Growth in the Diagnosis of Disease
Jonathan Skinner commented on Thorpe’s work showing growth in the diagnosis of disease. When coupled with what seems to be evidence of the
decline in disability rates among the elderly, does that mean that there are more healthy people around who just happen to have more diseases? Or on the supply side, are physicians just a lot better at diagnosing? It should be noted that the diagnostic rates of magnetic resonance imaging and computerized tomography (CT) scans and other such developments are going up at double-digit rates. Understanding the issue of risk adjustment is important; it looks like doctors who do a lot of diagnostic tests and procedures also diagnose lots of disease.
Thorpe responded that it is both. This was not an issue before 1985 or earlier, because the percentage of the population that was obese, for example, was stable for 25 or 30 years. It was not accounting for much of the growth in spending at all. Since that time, the incidence of diabetes is way up; pulmonary disease is also way up, as is the price of their treatments. The detection rates of diabetes have not changed in 30 years: two-thirds of total diabetes is detected. The problem is not detection: hypertension and hyperlipidemia have exploded. These conditions would not have been treated 20 years ago, in part because statins did not exist, but also because the clinical thresholds for treating patients have changed over that time period. So true incidence increases that one can actually do something about in terms of changing the risk factors, changes in clinical thresholds for treating patients, and better detection all contribute to the growth in the diagnosis of disease.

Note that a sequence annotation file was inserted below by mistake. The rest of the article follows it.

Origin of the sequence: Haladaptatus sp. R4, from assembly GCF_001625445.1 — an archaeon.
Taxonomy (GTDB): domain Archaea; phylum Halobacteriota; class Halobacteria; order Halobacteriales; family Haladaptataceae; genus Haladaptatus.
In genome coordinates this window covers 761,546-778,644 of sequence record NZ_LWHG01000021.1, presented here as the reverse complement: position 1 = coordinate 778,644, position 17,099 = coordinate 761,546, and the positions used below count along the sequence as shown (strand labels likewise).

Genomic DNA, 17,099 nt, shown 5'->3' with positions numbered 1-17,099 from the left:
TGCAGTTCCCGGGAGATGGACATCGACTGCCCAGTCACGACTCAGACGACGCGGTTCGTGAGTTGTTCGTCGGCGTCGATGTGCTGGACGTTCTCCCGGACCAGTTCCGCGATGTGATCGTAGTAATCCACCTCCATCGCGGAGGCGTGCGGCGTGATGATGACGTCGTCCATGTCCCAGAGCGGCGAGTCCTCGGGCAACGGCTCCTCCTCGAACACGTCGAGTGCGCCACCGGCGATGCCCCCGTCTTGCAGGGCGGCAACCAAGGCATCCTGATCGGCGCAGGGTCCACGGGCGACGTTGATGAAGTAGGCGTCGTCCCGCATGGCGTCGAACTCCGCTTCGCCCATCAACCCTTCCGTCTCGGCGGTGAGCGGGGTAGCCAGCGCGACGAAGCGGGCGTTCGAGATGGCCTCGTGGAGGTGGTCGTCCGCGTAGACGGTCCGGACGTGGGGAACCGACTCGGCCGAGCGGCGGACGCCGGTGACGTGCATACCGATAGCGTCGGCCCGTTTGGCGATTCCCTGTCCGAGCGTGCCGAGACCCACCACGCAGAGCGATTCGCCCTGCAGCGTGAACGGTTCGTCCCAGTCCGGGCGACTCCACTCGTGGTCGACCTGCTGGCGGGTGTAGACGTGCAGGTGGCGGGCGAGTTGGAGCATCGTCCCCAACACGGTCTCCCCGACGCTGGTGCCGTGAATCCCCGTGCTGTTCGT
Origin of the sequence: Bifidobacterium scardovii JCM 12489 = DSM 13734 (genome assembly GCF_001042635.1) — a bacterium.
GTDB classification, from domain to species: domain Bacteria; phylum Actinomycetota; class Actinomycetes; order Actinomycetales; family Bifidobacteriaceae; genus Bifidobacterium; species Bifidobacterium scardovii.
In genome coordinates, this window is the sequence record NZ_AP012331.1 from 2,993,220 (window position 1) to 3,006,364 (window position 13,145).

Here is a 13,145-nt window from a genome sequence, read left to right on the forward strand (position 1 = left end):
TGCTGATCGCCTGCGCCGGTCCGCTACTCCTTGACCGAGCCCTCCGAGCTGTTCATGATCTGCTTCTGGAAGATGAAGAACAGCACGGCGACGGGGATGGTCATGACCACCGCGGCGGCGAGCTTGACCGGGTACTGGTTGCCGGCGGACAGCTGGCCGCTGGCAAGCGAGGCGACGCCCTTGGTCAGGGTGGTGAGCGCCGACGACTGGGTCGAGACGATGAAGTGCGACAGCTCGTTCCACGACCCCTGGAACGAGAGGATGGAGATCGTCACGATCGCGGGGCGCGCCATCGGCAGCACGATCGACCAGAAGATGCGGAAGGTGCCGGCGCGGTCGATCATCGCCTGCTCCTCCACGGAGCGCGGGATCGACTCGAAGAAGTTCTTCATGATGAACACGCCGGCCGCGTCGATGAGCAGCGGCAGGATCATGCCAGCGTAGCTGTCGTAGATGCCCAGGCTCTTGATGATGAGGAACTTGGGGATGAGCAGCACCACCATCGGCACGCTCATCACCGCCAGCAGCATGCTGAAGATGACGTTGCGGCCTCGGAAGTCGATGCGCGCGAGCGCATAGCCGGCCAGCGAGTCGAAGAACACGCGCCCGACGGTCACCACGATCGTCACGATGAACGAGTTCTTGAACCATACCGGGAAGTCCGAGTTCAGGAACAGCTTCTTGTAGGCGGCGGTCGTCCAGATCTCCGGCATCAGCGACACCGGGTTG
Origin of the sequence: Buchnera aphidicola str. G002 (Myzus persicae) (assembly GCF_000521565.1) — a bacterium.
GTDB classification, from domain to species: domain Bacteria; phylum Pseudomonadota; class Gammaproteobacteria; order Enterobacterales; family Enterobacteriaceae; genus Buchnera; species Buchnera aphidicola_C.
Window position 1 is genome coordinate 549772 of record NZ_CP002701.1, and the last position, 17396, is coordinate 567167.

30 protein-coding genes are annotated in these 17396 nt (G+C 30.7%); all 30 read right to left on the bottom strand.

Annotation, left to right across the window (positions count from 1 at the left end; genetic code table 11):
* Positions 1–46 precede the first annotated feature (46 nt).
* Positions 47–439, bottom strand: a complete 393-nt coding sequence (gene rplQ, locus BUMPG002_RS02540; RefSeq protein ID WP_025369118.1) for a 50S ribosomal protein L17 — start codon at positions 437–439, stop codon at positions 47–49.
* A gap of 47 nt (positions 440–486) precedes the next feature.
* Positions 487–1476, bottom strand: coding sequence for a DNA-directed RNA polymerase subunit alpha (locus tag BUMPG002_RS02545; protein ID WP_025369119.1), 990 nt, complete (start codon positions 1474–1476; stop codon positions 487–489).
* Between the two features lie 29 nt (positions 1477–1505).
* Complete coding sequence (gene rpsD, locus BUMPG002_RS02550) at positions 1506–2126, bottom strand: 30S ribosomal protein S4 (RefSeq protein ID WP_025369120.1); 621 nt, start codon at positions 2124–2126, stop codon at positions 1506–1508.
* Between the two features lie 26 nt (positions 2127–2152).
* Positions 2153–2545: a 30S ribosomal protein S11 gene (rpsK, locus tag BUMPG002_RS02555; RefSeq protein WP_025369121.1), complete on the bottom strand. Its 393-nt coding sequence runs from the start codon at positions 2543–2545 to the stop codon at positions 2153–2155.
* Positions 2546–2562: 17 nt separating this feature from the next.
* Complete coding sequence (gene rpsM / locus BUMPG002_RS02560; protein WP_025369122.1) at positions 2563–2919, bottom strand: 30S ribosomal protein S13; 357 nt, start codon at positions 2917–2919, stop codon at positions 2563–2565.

Alan Garber (Stanford University) added that one of the problems is a technologically driven change in the diagnosis of various conditions. For example, the rise in coronary CT angiography also leads to increases in findings of conditions, and a certain percentage of those findings get worked up. That would not have happened 10 years ago. He suggested that one should look carefully at what data sets are needed that would make it possible to identify the issues and do the needed analysis. Electronic health records and baseline data sets will probably be needed.
Policy Options Relating to Pricing
Referring to Lakdawalla’s presentation, Garber remarked that he did not understand the two policy options relating to pricing. One of these options was about reducing manufacturer prices. Is it assumed that somehow there is a policy that is going to accomplish a specific reduction without saying how to get to that target? The more important question is about the copayment reduction option. Is it a policy that says to change the coinsurance rate, or is it a policy that says somehow out-of-pocket payments will change by 20 percent?
Lakdawalla responded to the first question that the mechanism for lowering prices was price negotiations. Implementation of price negotia-